William J. Casey (CIA Director)
William J. Casey (1913-1987) was born in Queens NY on March 13, 1913. Casey served as Director of the Central Intelligence Agency (CIA) from January 28, 1981, until his death on January 29, 1987.
"William J. Casey heads the United States' foreign intelligence community and directs the Central Intelligence Agency, a position he has held since appointed by the Ronald Reagan Administration in 1981.
"Casey is the first Director of Central Intelligence to be designated by the President as a cabinet officer. Also, he managed Ronald Reagan's successful primary and presidential election campaigns in 1980.
"A native of Long Island, New York, Casey graduated from Fordham University and St. John's University School of Law. After law school, he joined the Research Institute of America, rising to become chairman of the institute's board of editors.
"He was commissioned in the U.S. Naval Reserve during WW II, joining the wartime staff of William J. Donovan, founder of the Office of Strategic Services, the CIA's predecessor. Assigned to the European theatre, Casey received the Bronze Star for his work in coordinating French Resistance forces in support of the invasion of Normandy and the liberation of France.
"Later, in 1944, he became chief of American secret intelligence operations in Europe. After the war, he served as associate general counsel at the European headquarters of the Marshall Plan. Between 1949 and 1980, he practiced law and engaged in various publishing and entrepreneurial activities in New York City.
"Casey served in the early 70's as chairman of the Securities and Exchange Commission (1971-1973) and later became Under Secretary of State for Economic Affairs and president and chairman of the Import-Export Bank of the United States. Returning to private life, he became counsel to the New York and Washington, D.C. law firm of Rogers and Wells.
"Casey has authored a number of books on legal and financial subjects, as well as a history of the American Revolution.
"He received the Distinguished Intelligence Medal in 1983. Also, Casey has received the William J. Donovan Award and honorary degrees from Fordham University, St. John's University, Chung Ang University, New York Law School, Molloy College, Adelphi University, Polytechnic Institute of New York, Bryant College and Westminster College."
William J. Casey Biography from the The William J. Casey Institute of The Center for Security Policy web site:
"William J. Casey was -- to the enormous benefit of our nation -- a man consistently ahead of his time. From his vital role as Chief of Secret Intelligence in Europe for the Office of Secret Services to his extraordinary stewardship of Ronald Reagan's Central Intelligence Agency, Bill Casey's strategic vision shaped several of the defining moments in America history. His passionate commitment to freedom -- and the subtle, rarified strategies he used to help bring it to hundreds of millions of victims of fascist and communist repression -- is one of the truly great stories of our time.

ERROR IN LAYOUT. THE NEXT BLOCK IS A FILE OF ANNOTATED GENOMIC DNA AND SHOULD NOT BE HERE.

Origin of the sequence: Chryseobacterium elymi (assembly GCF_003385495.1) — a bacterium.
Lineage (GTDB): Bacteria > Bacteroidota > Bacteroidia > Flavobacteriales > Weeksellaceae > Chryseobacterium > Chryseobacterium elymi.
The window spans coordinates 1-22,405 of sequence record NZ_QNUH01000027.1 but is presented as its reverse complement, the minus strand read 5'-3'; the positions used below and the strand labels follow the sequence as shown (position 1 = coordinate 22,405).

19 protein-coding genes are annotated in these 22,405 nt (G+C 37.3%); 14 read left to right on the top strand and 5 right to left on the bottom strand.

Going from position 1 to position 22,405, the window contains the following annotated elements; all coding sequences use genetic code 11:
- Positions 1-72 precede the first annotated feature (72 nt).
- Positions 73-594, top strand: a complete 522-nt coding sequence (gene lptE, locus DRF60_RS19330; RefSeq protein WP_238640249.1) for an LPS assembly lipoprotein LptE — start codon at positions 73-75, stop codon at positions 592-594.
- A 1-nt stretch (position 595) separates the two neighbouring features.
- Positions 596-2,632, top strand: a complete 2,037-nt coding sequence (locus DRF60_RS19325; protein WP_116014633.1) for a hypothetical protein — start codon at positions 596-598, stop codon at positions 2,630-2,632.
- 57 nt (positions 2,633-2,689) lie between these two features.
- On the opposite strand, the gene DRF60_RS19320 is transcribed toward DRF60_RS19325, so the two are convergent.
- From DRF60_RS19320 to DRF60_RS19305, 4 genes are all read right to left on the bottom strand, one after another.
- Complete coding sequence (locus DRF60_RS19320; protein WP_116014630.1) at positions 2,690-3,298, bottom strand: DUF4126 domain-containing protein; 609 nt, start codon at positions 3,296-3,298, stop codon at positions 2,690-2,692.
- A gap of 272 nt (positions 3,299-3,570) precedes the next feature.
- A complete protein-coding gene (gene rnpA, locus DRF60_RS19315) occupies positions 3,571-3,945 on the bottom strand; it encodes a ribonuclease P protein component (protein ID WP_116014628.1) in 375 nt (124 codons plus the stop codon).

"Mr. Casey came to accomplish his great feats for America's security by a rich and varied background of senior positions in both the public and private sectors. Indeed, it was the highly successful merger of Bill Casey's Wall Street and national security experiences that largely gave birth to the field of International Economic Security--the overarching focus of the Casey Institute's work program and raison d'etre.
"In the public sector, Bill Casey served as Chairman of the Securities and Exchange Commission, Undersecretary of State for Economic Affairs and President of the U.S. Export-Import Bank. He likewise served in pivotal positions for the election campaigns of both Presidents Richard M. Nixon and Reagan. His final period of public service was as Director of Central Intelligence under President Reagan.
"Bill was likewise a luminary in the private sector where he translated his Fordham and St. John's degrees into an outstanding career in law and finance. He understood the uniqueness of the skills he possessed and undertook to share them through lecture series and many publications.
"The blending of this extraordinary man's life experiences made an incalculable difference in both restoring American power and prestige around the world and providing 'early warning' for the coming abuses and security concerns associated with international trade, financial, energy and technology flows. The Center for Security Policy recognized Casey's myriad achievements by awarding him its 1996 'Freedom Flame.'
Other Related SourceWatch Resources
- William J. Casey Timeline.
- Ismail Sloan, Obituary of William J. Casey, CIA and SEC Director. Casey Career Finally Ends.
- William J. Casey Papers donated to Hoover Institution (1999).
- The William J. Casey Institute of The Center for Security Policy/The William J. Casey Institute of The Center for Security Policy.
- History of the CIA.
- Iran/Contra Report article.
- Articles on the CIA.
Time Magazine Archives
- Ed Magnuson, "Old Skeletons Rattle the CIA", Time Magazine, July 27, 1981
- "Casey's Shadow", Time Magazine, August 03, 1981
- Ed Magnuson, "Anatomy of a Sad CIA Affair", Time Magazine, August 10, 1981
- Ed Magnuson, "Vanishing Act by a Popular Spook", Time Magazine, May 03, 1982
- Walter Isaacson, "Uneasy over a Secret War", Time Magazine, May 16, 1983
- Kurt Andersen, "Overt Actions, Covert Worries", Time Magazine, June 20, 1983
- George J. Church, "Explosion over Nicaragua", Time Magazine (Cover Story), April 23, 1984